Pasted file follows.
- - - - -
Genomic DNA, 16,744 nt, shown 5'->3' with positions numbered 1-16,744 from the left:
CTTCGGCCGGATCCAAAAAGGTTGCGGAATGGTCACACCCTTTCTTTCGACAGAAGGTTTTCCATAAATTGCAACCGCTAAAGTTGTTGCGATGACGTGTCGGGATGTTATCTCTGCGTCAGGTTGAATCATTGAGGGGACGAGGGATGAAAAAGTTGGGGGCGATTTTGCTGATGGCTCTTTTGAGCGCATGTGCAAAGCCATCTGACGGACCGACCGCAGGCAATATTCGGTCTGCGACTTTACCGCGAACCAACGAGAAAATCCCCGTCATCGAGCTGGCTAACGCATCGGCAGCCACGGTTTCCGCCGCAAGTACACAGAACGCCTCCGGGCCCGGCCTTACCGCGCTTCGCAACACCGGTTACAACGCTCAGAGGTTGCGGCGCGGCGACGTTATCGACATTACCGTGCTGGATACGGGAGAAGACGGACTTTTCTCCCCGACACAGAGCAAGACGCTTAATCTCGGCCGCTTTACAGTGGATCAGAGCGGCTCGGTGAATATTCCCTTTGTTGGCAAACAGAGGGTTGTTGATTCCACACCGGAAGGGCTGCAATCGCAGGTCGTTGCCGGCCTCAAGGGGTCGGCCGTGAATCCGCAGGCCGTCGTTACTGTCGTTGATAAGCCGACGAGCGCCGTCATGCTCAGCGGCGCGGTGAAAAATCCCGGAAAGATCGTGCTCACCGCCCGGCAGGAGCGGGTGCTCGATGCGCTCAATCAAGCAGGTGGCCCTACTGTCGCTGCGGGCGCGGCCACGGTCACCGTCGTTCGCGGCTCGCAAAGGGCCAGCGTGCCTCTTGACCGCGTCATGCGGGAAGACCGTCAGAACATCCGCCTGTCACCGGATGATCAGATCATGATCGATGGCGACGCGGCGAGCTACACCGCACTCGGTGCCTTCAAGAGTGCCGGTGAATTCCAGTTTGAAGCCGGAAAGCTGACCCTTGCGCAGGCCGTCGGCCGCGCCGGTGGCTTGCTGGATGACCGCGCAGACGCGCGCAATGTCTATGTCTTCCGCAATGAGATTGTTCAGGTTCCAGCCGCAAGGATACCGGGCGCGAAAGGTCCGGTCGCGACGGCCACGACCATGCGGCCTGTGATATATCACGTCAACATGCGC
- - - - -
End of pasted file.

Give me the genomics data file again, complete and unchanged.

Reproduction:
Genomic DNA, 16,744 nt, shown 5'->3' with positions numbered 1-16,744 from the left:
CTTCGGCCGGATCCAAAAAGGTTGCGGAATGGTCACACCCTTTCTTTCGACAGAAGGTTTTCCATAAATTGCAACCGCTAAAGTTGTTGCGATGACGTGTCGGGATGTTATCTCTGCGTCAGGTTGAATCATTGAGGGGACGAGGGATGAAAAAGTTGGGGGCGATTTTGCTGATGGCTCTTTTGAGCGCATGTGCAAAGCCATCTGACGGACCGACCGCAGGCAATATTCGGTCTGCGACTTTACCGCGAACCAACGAGAAAATCCCCGTCATCGAGCTGGCTAACGCATCGGCAGCCACGGTTTCCGCCGCAAGTACACAGAACGCCTCCGGGCCCGGCCTTACCGCGCTTCGCAACACCGGTTACAACGCTCAGAGGTTGCGGCGCGGCGACGTTATCGACATTACCGTGCTGGATACGGGAGAAGACGGACTTTTCTCCCCGACACAGAGCAAGACGCTTAATCTCGGCCGCTTTACAGTGGATCAGAGCGGCTCGGTGAATATTCCCTTTGTTGGCAAACAGAGGGTTGTTGATTCCACACCGGAAGGGCTGCAATCGCAGGTCGTTGCCGGCCTCAAGGGGTCGGCCGTGAATCCGCAGGCCGTCGTTACTGTCGTTGATAAGCCGACGAGCGCCGTCATGCTCAGCGGCGCGGTGAAAAATCCCGGAAAGATCGTGCTCACCGCCCGGCAGGAGCGGGTGCTCGATGCGCTCAATCAAGCAGGTGGCCCTACTGTCGCTGCGGGCGCGGCCACGGTCACCGTCGTTCGCGGCTCGCAAAGGGCCAGCGTGCCTCTTGACCGCGTCATGCGGGAAGACCGTCAGAACATCCGCCTGTCACCGGATGATCAGATCATGATCGATGGCGACGCGGCGAGCTACACCGCACTCGGTGCCTTCAAGAGTGCCGGTGAATTCCAGTTTGAAGCCGGAAAGCTGACCCTTGCGCAGGCCGTCGGCCGCGCCGGTGGCTTGCTGGATGACCGCGCAGACGCGCGCAATGTCTATGTCTTCCGCAATGAGATTGTTCAGGTTCCAGCCGCAAGGATACCGGGCGCGAAAGGTCCGGTCGCGACGGCCACGACCATGCGGCCTGTGATATATCACGTCAACATGCGC